for (int j = 0; j < (z / 2 + z % 2); j++) {
int x = i, y = j;
int temp = arr[x][y];
for (int k = 0; k < 4; k++) {
int temptemp = arr[y][z - x - 1];
arr[y][z - x - 1] = temp;
temp = temptemp;

int tempX = y;
y = z - x - 1;
x = tempX;
}
}
}
}
``````

code to rotate any size 2d array by creating new array:

``````private int[][] rotate(int[][] arr) {
int width = arr[0].length;
int depth = arr.length;
int[][] re = new int[width][depth];
for (int i = 0; i < depth; i++) {
for (int j = 0; j < width; j++) {
re[j][depth - i - 1] = arr[i][j];
}
}
return re;
}
``````

2

1686 作者的声誉

This is my implementation, in C, O(1) memory complexity, in place rotation, 90 degrees clockwise:

``````#include <stdio.h>

#define M_SIZE 5

static void initMatrix();
static void printMatrix();
static void rotateMatrix();

static int m[M_SIZE][M_SIZE];

int main(void){
initMatrix();
printMatrix();
rotateMatrix();
printMatrix();

return 0;
}

static void initMatrix(){
int i, j;

for(i = 0; i < M_SIZE; i++){
for(j = 0; j < M_SIZE; j++){
m[i][j] = M_SIZE*i + j + 1;
}
}
}

static void printMatrix(){
int i, j;

printf("Matrix\n");
for(i = 0; i < M_SIZE; i++){
for(j = 0; j < M_SIZE; j++){
printf("%02d ", m[i][j]);
}
printf("\n");
}
printf("\n");
}

static void rotateMatrix(){
int r, c;

for(r = 0; r < M_SIZE/2; r++){
for(c = r; c < M_SIZE - r - 1; c++){
int tmp = m[r][c];

m[r][c] = m[M_SIZE - c - 1][r];
m[M_SIZE - c - 1][r] = m[M_SIZE - r - 1][M_SIZE - c - 1];
m[M_SIZE - r - 1][M_SIZE - c - 1] = m[c][M_SIZE - r - 1];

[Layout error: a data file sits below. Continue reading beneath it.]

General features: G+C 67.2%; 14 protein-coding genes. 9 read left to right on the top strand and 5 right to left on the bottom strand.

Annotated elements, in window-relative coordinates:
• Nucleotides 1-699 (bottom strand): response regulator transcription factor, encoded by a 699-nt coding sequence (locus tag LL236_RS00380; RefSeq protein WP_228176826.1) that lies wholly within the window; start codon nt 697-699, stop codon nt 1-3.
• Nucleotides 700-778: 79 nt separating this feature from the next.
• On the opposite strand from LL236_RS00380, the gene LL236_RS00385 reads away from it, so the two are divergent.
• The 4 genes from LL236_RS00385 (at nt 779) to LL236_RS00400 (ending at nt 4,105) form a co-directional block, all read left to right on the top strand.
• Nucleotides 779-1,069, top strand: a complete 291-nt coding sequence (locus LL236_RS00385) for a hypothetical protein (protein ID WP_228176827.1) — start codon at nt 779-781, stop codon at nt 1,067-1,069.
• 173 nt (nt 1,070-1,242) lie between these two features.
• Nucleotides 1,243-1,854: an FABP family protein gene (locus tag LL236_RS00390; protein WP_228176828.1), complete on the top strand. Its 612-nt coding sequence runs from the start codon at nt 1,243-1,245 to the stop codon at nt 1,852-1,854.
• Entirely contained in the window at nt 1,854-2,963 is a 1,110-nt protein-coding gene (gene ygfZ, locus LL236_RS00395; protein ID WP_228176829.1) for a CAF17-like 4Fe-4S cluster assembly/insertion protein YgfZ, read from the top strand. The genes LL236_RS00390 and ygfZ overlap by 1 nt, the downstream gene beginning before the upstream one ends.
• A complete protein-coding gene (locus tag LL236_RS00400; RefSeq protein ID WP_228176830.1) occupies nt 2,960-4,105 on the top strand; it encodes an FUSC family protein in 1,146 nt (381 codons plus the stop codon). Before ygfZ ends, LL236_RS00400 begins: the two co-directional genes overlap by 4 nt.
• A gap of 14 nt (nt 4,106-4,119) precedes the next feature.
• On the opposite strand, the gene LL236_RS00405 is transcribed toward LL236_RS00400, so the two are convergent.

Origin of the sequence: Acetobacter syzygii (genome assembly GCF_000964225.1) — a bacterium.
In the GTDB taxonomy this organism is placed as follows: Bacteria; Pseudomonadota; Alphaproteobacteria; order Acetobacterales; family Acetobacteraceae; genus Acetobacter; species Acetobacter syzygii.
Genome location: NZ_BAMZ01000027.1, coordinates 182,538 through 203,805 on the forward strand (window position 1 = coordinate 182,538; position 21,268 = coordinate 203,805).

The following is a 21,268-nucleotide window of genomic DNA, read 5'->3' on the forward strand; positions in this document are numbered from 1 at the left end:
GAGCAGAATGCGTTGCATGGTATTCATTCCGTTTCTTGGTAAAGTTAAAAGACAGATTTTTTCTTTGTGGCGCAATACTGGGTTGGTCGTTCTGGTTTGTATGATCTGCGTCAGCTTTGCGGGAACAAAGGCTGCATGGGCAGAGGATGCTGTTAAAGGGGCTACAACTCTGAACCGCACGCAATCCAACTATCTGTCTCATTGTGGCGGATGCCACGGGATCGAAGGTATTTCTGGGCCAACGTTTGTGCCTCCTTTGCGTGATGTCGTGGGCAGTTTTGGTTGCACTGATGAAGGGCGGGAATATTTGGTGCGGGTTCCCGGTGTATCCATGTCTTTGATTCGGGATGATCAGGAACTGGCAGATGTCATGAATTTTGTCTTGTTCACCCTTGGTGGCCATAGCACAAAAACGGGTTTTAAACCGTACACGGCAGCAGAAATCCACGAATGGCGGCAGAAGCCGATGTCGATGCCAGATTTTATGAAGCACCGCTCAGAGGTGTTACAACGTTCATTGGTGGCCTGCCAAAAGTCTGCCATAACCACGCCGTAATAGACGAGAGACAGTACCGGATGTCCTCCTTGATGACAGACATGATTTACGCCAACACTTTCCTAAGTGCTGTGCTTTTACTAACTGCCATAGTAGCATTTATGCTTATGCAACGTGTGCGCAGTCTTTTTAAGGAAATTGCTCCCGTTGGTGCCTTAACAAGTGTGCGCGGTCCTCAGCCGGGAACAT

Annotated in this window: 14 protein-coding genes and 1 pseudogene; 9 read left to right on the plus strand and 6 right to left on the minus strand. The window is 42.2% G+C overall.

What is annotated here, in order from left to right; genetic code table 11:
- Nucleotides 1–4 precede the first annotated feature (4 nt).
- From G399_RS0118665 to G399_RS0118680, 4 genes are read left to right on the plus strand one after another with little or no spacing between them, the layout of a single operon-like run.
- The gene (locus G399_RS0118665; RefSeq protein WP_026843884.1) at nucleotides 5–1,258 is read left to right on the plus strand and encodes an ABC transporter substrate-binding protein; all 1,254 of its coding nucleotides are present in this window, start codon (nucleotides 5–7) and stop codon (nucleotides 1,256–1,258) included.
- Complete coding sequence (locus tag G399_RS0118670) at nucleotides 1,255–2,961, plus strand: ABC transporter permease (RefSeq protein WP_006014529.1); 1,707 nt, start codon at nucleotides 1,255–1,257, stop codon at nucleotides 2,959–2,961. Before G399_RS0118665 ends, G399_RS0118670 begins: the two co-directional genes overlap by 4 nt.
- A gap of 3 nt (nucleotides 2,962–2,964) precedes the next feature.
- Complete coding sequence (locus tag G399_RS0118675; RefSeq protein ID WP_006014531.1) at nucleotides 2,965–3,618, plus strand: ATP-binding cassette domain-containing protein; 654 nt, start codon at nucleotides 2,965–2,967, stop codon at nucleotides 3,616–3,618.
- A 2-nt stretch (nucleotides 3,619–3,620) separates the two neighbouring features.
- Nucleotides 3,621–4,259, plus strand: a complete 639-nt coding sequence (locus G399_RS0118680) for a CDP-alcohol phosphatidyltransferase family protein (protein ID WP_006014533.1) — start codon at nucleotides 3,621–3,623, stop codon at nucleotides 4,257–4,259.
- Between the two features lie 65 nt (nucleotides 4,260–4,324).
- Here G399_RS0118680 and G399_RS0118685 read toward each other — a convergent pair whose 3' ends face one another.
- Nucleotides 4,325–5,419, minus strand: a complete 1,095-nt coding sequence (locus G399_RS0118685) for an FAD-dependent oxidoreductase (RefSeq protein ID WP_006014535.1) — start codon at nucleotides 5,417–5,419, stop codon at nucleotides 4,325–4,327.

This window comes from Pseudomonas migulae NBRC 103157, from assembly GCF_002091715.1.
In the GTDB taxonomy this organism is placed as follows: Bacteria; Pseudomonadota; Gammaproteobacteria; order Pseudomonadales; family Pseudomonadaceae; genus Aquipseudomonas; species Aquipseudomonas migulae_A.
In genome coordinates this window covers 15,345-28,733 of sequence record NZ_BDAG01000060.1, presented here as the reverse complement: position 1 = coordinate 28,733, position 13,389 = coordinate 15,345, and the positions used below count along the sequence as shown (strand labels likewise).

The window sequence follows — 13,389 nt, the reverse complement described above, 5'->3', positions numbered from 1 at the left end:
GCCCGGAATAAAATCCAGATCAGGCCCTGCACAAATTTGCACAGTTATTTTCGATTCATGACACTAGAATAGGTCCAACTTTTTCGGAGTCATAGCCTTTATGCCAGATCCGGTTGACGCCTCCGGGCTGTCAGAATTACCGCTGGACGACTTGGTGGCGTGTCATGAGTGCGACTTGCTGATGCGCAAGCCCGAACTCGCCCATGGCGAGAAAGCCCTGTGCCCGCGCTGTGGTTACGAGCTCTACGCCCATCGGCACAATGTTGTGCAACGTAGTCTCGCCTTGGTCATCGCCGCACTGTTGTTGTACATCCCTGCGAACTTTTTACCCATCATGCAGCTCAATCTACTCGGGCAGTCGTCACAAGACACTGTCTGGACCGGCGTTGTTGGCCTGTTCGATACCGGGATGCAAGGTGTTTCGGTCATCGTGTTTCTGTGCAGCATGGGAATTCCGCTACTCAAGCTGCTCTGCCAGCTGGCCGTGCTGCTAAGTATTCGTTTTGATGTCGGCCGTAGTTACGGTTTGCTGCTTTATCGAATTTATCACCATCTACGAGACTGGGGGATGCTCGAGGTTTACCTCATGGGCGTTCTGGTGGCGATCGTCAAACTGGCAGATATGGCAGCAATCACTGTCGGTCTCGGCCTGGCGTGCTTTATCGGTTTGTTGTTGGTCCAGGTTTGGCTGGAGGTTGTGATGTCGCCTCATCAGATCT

m[c][M_SIZE - r - 1] = tmp;
}
}
}
``````

1

1029 作者的声誉

#transpose is a standard method of Ruby's Array class, thus:

``````% irb
irb(main):001:0> m = [[1, 2, 3, 4], [5, 6, 7, 8], [9, 0, 1, 2], [3, 4, 5, 6]]
=> [[1, 2, 3, 4], [5, 6, 7, 8], [9, 0, 1, 2], [3, 4, 5, 6]]
irb(main):002:0> m.reverse.transpose
=> [[3, 9, 5, 1], [4, 0, 6, 2], [5, 1, 7, 3], [6, 2, 8, 4]]
``````

The implementation is an n^2 transposition function written in C. You can see it here: http://www.ruby-doc.org/core-1.9.3/Array.html#method-i-transpose by choosing "click to toggle source" beside "transpose".

I recall better than O(n^2) solutions, but only for specially constructed matrices (such as sparse matrices)

1

127 作者的声誉

C code for matrix rotation 90 degree clockwise IN PLACE for any M*N matrix

``````void rotateInPlace(int * arr[size][size], int row, int column){
int i, j;
int temp = row>column?row:column;
int flipTill = row < column ? row : column;
for(i=0;i<flipTill;i++){
for(j=0;j<i;j++){
swapArrayElements(arr, i, j);
}
}

temp = j+1;

for(i = row>column?i:0; i<row; i++){
for(j=row<column?temp:0; j<column; j++){
swapArrayElements(arr, i, j);
}
}

for(i=0;i<column;i++){
for(j=0;j<row/2;j++){
temp = arr[i][j];
arr[i][j] = arr[i][row-j-1];
arr[i][row-j-1] = temp;
}
}
}
``````

1

102 作者的声誉

Here is my attempt for matrix 90 deg rotation which is a 2 step solution in C. First transpose the matrix in place and then swap the cols.

``````#define ROWS        5
#define COLS        5

void print_matrix_b(int B[][COLS], int rows, int cols)
{
for (int i = 0; i <= rows; i++) {
for (int j = 0; j <=cols; j++) {
printf("%d ", B[i][j]);
}
printf("\n");
}
}

void swap_columns(int B[][COLS], int l, int r, int rows)
{
int tmp;
for (int i = 0; i <= rows; i++) {
tmp = B[i][l];
B[i][l] = B[i][r];
B[i][r] = tmp;
}
}

void matrix_2d_rotation(int B[][COLS], int rows, int cols)
{
int tmp;
// Transpose the matrix first
for (int i = 0; i <= rows; i++) {
for (int j = i; j <=cols; j++) {
tmp = B[i][j];
B[i][j] = B[j][i];
B[j][i] = tmp;
}
}
// Swap the first and last col and continue until
// the middle.
for (int i = 0; i < (cols / 2); i++)
swap_columns(B, i, cols - i, rows);